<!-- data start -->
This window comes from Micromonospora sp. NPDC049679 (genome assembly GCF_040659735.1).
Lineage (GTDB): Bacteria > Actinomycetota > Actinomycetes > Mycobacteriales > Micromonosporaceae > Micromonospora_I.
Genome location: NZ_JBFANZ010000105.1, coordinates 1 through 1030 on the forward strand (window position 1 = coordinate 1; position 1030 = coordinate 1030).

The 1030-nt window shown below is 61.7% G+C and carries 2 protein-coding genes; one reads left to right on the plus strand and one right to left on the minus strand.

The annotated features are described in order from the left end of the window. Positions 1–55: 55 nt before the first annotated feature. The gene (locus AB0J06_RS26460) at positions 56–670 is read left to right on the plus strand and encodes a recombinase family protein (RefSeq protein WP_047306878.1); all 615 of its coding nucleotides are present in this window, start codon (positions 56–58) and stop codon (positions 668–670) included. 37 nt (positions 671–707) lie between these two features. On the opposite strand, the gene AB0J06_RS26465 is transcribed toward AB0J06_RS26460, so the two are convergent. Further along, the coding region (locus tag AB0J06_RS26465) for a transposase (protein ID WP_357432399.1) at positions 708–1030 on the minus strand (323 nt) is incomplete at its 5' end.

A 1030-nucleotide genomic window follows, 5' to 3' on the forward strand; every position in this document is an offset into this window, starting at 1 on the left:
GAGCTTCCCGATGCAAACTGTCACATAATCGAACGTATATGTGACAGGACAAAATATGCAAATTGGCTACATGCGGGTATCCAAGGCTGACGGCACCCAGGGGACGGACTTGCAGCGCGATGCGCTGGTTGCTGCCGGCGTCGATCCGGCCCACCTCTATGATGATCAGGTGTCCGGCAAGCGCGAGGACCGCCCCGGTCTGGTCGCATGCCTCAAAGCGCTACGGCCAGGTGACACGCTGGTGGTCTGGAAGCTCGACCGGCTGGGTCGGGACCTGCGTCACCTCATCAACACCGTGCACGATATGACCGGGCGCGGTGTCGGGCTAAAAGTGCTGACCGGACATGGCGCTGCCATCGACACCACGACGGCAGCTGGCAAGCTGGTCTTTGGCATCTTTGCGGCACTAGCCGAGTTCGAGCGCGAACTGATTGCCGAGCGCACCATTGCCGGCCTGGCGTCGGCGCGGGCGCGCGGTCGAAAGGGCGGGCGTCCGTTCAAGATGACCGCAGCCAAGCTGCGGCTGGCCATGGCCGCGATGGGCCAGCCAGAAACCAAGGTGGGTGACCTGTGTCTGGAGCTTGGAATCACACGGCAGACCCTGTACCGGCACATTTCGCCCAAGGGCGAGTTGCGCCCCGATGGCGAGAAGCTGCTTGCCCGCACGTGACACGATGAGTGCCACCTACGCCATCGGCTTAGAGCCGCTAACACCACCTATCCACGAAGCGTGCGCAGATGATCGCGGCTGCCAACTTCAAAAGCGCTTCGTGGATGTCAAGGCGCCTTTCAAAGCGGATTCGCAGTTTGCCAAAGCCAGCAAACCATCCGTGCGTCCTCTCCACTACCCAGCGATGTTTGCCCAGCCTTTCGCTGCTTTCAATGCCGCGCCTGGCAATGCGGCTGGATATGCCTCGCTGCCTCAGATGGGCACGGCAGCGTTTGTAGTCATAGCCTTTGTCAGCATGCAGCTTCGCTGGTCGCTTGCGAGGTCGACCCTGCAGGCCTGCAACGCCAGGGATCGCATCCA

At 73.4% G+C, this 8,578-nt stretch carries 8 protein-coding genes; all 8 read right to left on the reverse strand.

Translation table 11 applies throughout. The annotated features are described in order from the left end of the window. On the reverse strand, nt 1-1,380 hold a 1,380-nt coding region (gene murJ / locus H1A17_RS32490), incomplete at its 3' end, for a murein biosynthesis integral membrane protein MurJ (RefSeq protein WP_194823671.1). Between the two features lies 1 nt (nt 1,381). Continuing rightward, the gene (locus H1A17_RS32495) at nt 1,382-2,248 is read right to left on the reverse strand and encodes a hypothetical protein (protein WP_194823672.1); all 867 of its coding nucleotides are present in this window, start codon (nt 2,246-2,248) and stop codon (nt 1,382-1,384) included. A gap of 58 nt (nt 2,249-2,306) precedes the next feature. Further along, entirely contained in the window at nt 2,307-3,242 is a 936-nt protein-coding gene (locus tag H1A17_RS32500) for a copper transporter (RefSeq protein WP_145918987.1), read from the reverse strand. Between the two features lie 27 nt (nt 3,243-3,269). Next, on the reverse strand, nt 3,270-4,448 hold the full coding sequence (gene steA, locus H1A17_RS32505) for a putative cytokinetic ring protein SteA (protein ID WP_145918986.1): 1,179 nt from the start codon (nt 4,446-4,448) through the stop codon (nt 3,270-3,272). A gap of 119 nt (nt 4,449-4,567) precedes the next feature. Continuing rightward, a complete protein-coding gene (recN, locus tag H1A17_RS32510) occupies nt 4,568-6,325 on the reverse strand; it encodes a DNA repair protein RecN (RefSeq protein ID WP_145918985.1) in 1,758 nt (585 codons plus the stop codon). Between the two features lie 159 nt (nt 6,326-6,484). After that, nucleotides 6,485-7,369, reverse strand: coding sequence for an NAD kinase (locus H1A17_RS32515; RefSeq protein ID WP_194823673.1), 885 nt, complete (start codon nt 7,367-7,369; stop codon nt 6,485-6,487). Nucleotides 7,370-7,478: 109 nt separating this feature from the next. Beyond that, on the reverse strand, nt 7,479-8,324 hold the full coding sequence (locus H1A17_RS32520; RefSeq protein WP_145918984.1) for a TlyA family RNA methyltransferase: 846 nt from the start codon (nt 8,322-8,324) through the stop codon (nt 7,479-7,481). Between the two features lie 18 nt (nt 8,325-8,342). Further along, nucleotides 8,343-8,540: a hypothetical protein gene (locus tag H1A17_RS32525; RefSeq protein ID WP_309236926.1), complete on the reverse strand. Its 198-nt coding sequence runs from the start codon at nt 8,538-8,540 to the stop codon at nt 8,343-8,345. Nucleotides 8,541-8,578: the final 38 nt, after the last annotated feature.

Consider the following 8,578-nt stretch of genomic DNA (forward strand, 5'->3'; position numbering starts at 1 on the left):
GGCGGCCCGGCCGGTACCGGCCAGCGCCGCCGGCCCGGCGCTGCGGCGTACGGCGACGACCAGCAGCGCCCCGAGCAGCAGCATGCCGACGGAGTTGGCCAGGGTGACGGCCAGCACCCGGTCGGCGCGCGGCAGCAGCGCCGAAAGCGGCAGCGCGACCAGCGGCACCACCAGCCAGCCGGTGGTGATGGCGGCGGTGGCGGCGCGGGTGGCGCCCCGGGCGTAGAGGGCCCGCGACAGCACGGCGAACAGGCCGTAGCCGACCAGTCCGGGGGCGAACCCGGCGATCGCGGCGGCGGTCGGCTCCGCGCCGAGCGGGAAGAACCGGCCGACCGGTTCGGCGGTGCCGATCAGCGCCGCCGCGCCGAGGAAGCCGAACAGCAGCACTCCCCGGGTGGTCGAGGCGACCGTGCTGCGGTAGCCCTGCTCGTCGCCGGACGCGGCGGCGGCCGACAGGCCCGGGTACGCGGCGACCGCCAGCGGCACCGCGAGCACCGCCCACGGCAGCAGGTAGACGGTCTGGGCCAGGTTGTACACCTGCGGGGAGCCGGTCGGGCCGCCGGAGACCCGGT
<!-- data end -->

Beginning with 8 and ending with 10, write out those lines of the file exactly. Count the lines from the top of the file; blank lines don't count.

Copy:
At 73.4% G+C, this 8,578-nt stretch carries 8 protein-coding genes; all 8 read right to left on the reverse strand.

Translation table 11 applies throughout. The annotated features are described in order from the left end of the window. On the reverse strand, nt 1-1,380 hold a 1,380-nt coding region (gene murJ / locus H1A17_RS32490), incomplete at its 3' end, for a murein biosynthesis integral membrane protein MurJ (RefSeq protein WP_194823671.1). Between the two features lies 1 nt (nt 1,381). Continuing rightward, the gene (locus H1A17_RS32495) at nt 1,382-2,248 is read right to left on the reverse strand and encodes a hypothetical protein (protein WP_194823672.1); all 867 of its coding nucleotides are present in this window, start codon (nt 2,246-2,248) and stop codon (nt 1,382-1,384) included. A gap of 58 nt (nt 2,249-2,306) precedes the next feature. Further along, entirely contained in the window at nt 2,307-3,242 is a 936-nt protein-coding gene (locus tag H1A17_RS32500) for a copper transporter (RefSeq protein WP_145918987.1), read from the reverse strand. Between the two features lie 27 nt (nt 3,243-3,269). Next, on the reverse strand, nt 3,270-4,448 hold the full coding sequence (gene steA, locus H1A17_RS32505) for a putative cytokinetic ring protein SteA (protein ID WP_145918986.1): 1,179 nt from the start codon (nt 4,446-4,448) through the stop codon (nt 3,270-3,272). A gap of 119 nt (nt 4,449-4,567) precedes the next feature. Continuing rightward, a complete protein-coding gene (recN, locus tag H1A17_RS32510) occupies nt 4,568-6,325 on the reverse strand; it encodes a DNA repair protein RecN (RefSeq protein ID WP_145918985.1) in 1,758 nt (585 codons plus the stop codon). Between the two features lie 159 nt (nt 6,326-6,484). After that, nucleotides 6,485-7,369, reverse strand: coding sequence for an NAD kinase (locus H1A17_RS32515; RefSeq protein ID WP_194823673.1), 885 nt, complete (start codon nt 7,367-7,369; stop codon nt 6,485-6,487). Nucleotides 7,370-7,478: 109 nt separating this feature from the next. Beyond that, on the reverse strand, nt 7,479-8,324 hold the full coding sequence (locus H1A17_RS32520; RefSeq protein WP_145918984.1) for a TlyA family RNA methyltransferase: 846 nt from the start codon (nt 8,322-8,324) through the stop codon (nt 7,479-7,481). Between the two features lie 18 nt (nt 8,325-8,342). Further along, nucleotides 8,343-8,540: a hypothetical protein gene (locus tag H1A17_RS32525; RefSeq protein ID WP_309236926.1), complete on the reverse strand. Its 198-nt coding sequence runs from the start codon at nt 8,538-8,540 to the stop codon at nt 8,343-8,345. Nucleotides 8,541-8,578: the final 38 nt, after the last annotated feature.

Consider the following 8,578-nt stretch of genomic DNA (forward strand, 5'->3'; position numbering starts at 1 on the left):